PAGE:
Big Fish Off Finale At Gillhams Resort!

The Big Fish Off team travelled to Gillhams Resort in Thailand for the finale of season two, which will be screened on ITV in April.

The Big Fish Off 2 finale was filmed at Gillhams Fishing Resort in Thailand, which has been in great form for monster Siamese carp.

The venue is owned by Stuart Gillham, who was known for his catches of big carp in the UK back in the 1980s and 90s, and when he moved to Thailand he dug the lakes himself and stocked them with 49 different species from around the world.

A number of them, including arapaima, Mekong catfish, Chao Praya catfish and freshwater stingray grow to massive sizes – the arapaima go to 500 lb in the 12 acre main lake – but the biggest attraction for many visitors from the UK are the Siamese carp.

The Big Fish Off stars sampled just how good the venue can be, and during filming presenters Ali Hamidi and Dean Macey, plus guests, champion boxer Mitchell Smith and TOWIE reality TV star Ricky Rayment, landed a wide range of species, both small and large, including Siamese carp to 70 lb.

This action-packed episode will hit your screens in early May, with the second series kicking off on ITV this April.
If you want to catch a big Siamese carp then Gillhams, near Krabi, in southern Thailand, is the top destination, as it is set in stunning scenery and the luxury bungalows overlook the lake – you’ll be raring to go every morning as you can hear huge fish crashing out!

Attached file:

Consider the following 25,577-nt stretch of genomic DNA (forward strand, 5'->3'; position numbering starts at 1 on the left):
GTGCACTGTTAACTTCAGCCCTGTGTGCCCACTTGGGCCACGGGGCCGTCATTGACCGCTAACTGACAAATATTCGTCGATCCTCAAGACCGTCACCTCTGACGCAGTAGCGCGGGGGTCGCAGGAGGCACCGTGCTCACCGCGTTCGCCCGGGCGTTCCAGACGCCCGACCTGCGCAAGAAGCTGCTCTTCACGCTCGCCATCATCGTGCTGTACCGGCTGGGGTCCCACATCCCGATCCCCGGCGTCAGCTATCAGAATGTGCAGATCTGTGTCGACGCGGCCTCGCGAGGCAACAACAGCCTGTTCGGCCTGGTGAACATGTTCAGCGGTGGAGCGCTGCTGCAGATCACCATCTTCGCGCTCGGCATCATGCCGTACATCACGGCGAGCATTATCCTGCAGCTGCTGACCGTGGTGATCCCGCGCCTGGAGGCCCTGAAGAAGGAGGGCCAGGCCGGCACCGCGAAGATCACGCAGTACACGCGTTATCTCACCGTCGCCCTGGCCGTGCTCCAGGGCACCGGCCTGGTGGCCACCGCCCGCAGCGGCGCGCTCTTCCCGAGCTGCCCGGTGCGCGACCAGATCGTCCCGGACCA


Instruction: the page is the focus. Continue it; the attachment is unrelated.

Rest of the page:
One of the main reasons that the Siamese carp is so popular is that catching them isn’t all that different to how we target carp back home in the UK.

Although your tackle – all of which is supplied by the resort - needs to be a lot heavier as Gillhams now has 50 different carp over 100 lb, and several that could potentially be over 200 lb!

Siamese like to feed over a sandy bottom and time spent with a marker rod locating suitable spots will increase your chances. There is a good depth close in, and there is no need to be casting to the middle of the lake.

In the wild these carp are rarely caught as they are plankton feeders, but in captivity they do eat boilies and pellets, although it is best to use smaller hookbaits as they are filter feeders.

A longer hook link of 18 inches or so is best, due to the size of these fish you don’t want it too short, and you’ll need a very strong barbless hook – the Korda Wide Gape X is perfect, tied to a strong braid or coated braid, ideally 40 lb breaking strain.

Many anglers opt for a PVA bag of pellets, and due to the water temperature solid bags are a good idea to ensure it hits the bottom, often in 14 ft of water or more, before it dissolves.

It pays to fish your swim actively, recasting regularly and topping up with bait regularly rather than just putting out a big bed and sitting on it.

Gillhams is also home to a number of other carp species, including the sought after Julians, which is beautiful looking.

Check out www.gillhamsfishingresorts.com Or call +66 (0) 8616 44554 and speak to Stuart or one of his team.